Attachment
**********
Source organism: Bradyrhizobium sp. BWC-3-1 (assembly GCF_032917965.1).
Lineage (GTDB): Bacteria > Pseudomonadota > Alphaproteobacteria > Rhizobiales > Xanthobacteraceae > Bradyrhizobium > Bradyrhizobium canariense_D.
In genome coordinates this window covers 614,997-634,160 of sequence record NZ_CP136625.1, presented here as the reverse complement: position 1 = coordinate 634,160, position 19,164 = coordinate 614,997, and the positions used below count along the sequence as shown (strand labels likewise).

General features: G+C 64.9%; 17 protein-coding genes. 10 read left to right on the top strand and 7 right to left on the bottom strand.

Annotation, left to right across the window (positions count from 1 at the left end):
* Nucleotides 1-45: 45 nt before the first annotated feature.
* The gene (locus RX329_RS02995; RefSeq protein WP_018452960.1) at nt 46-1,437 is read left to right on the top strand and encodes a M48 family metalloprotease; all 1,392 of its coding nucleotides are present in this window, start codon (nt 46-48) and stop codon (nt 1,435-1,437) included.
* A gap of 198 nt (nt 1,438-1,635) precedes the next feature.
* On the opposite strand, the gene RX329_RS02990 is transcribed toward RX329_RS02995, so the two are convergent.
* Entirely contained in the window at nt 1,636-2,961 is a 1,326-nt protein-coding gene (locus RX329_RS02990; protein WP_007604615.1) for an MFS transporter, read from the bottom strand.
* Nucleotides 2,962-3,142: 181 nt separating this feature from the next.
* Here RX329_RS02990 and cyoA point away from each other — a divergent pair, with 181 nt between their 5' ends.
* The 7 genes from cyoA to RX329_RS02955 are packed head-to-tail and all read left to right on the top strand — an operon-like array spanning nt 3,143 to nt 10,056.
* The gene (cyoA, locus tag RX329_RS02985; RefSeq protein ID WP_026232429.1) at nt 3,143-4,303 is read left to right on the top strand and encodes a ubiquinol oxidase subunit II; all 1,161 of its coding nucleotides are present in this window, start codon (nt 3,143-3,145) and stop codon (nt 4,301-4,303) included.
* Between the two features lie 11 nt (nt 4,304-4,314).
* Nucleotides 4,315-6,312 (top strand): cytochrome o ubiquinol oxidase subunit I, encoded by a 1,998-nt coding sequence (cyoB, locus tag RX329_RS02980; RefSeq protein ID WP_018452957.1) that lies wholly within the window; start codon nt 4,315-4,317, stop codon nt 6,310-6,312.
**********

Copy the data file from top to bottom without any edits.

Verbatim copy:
Source organism: Bradyrhizobium sp. BWC-3-1 (assembly GCF_032917965.1).
Lineage (GTDB): Bacteria > Pseudomonadota > Alphaproteobacteria > Rhizobiales > Xanthobacteraceae > Bradyrhizobium > Bradyrhizobium canariense_D.
In genome coordinates this window covers 614,997-634,160 of sequence record NZ_CP136625.1, presented here as the reverse complement: position 1 = coordinate 634,160, position 19,164 = coordinate 614,997, and the positions used below count along the sequence as shown (strand labels likewise).

General features: G+C 64.9%; 17 protein-coding genes. 10 read left to right on the top strand and 7 right to left on the bottom strand.

Annotation, left to right across the window (positions count from 1 at the left end):
* Nucleotides 1-45: 45 nt before the first annotated feature.
* The gene (locus RX329_RS02995; RefSeq protein WP_018452960.1) at nt 46-1,437 is read left to right on the top strand and encodes a M48 family metalloprotease; all 1,392 of its coding nucleotides are present in this window, start codon (nt 46-48) and stop codon (nt 1,435-1,437) included.
* A gap of 198 nt (nt 1,438-1,635) precedes the next feature.
* On the opposite strand, the gene RX329_RS02990 is transcribed toward RX329_RS02995, so the two are convergent.
* Entirely contained in the window at nt 1,636-2,961 is a 1,326-nt protein-coding gene (locus RX329_RS02990; protein WP_007604615.1) for an MFS transporter, read from the bottom strand.
* Nucleotides 2,962-3,142: 181 nt separating this feature from the next.
* Here RX329_RS02990 and cyoA point away from each other — a divergent pair, with 181 nt between their 5' ends.
* The 7 genes from cyoA to RX329_RS02955 are packed head-to-tail and all read left to right on the top strand — an operon-like array spanning nt 3,143 to nt 10,056.
* The gene (cyoA, locus tag RX329_RS02985; RefSeq protein ID WP_026232429.1) at nt 3,143-4,303 is read left to right on the top strand and encodes a ubiquinol oxidase subunit II; all 1,161 of its coding nucleotides are present in this window, start codon (nt 3,143-3,145) and stop codon (nt 4,301-4,303) included.
* Between the two features lie 11 nt (nt 4,304-4,314).
* Nucleotides 4,315-6,312 (top strand): cytochrome o ubiquinol oxidase subunit I, encoded by a 1,998-nt coding sequence (cyoB, locus tag RX329_RS02980; RefSeq protein ID WP_018452957.1) that lies wholly within the window; start codon nt 4,315-4,317, stop codon nt 6,310-6,312.